In tumbling out across a vast earth, my faith became tied to the idea that I live in a world, not a country. Borders are mere lines on a map, but we have so much to learn about being with each other. We must seek expansion to make sense of what exists outside our familiar confines – those things we cannot see. In connecting with the beauty of the unknown, however uncomfortable, I can begin to understand what it means to feel connection to some larger belief beyond us.

I learned how to walk cliffs of foaming limestone in the early hours, how to be content with bucket showers and a face without make-up, how to love over lines of culture and communication. This is seeing in the best sense: to grasp how insignificant we are, but how part of a whole – something created, something good.


The rooster sent up a cry into the dawn, and I woke with him, jolted in my bed by the sound. After weeks I got used to the noise, as though we were the only two awake at the onset of day, a kind of companionship that lasted until the sun came. In the light he was always hungry, running toward me with his sharp beak thrust up as soon as I appeared, ready to peck at my legs. The crumbs Luz threw for him weren’t enough, but every morning I still heard him signal his existence.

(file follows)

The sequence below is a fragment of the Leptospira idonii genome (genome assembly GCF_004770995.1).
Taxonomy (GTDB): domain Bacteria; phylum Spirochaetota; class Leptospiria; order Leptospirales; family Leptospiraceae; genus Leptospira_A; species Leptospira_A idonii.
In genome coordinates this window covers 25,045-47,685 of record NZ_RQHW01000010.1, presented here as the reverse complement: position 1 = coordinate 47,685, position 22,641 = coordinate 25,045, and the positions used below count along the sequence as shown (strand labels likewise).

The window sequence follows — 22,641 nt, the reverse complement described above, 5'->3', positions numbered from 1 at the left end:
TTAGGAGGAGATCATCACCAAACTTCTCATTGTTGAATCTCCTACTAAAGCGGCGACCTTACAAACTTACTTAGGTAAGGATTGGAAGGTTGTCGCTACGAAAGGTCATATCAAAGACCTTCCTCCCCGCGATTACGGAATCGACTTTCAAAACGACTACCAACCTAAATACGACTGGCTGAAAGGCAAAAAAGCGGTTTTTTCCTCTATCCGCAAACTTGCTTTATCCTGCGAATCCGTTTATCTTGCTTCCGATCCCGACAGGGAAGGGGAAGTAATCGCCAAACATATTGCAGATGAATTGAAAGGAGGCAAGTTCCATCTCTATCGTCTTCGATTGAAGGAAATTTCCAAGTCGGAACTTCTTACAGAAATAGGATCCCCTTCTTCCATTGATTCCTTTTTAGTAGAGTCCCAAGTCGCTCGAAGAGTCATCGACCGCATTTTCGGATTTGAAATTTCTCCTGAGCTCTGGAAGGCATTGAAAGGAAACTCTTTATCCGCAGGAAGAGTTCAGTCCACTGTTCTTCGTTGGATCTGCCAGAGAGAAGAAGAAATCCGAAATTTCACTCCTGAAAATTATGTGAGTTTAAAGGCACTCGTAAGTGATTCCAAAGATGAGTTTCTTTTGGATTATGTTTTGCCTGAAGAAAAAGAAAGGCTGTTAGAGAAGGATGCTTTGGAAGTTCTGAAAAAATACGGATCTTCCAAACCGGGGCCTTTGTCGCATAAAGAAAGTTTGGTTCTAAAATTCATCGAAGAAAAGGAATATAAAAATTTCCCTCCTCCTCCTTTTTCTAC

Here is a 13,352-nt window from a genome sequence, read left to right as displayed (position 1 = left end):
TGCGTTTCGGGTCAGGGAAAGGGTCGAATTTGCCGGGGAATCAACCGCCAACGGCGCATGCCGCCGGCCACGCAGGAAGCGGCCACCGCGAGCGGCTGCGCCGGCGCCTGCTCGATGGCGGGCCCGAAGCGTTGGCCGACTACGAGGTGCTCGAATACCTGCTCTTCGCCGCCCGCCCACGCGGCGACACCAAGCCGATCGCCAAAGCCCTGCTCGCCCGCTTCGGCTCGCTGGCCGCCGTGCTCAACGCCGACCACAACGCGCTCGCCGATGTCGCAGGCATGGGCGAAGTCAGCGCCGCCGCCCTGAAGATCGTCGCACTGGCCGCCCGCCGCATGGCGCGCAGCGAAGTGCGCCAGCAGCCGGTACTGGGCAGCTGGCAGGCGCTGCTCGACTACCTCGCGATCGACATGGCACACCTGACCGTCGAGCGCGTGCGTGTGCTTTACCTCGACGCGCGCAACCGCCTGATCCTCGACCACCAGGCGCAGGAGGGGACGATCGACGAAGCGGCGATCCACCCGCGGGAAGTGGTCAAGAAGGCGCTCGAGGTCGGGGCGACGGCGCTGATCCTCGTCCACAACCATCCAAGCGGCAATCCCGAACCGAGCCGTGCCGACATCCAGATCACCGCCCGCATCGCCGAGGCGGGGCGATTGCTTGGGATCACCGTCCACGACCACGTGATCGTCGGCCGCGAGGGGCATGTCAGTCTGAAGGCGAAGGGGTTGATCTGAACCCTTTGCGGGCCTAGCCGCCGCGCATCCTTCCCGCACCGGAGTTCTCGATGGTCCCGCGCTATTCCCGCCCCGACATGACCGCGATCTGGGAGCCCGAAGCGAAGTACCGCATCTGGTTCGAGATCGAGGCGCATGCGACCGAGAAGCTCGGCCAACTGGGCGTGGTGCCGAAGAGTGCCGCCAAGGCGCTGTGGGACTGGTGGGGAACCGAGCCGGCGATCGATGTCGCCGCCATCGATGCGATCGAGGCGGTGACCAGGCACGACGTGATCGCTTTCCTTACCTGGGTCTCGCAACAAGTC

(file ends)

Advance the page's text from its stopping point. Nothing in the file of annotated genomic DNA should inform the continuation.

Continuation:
Then I mentioned to Luz that the rooster and I woke up together, and the next day the air was silent. The three chickens stood at the kitchen door in the red light; Luz gathered their eggs. Where’s the rooster? I asked.

He was waking you up, she said. So we killed him for you!

She laughed and crushed me to her. As I ate his tough breast in my soup that evening, wracked by guilt, I thought how I was just beginning to understand the complexities of love.


 To live faith is to know nothing at all or just a little bit, and to sit with it, in the same way you try to speak a language you don’t yet understand. You get comfortable with the silence. You learn to let go of missing pieces. You find joy in the fragments you grasp, while knowing that tomorrow you may wake and feel lost all over again. It is a test of love, an act of communication with your body, a lesson in learning how to wait and embracing the unknown. In this way I live with the knowledge that my imperfect tongue will be just fine.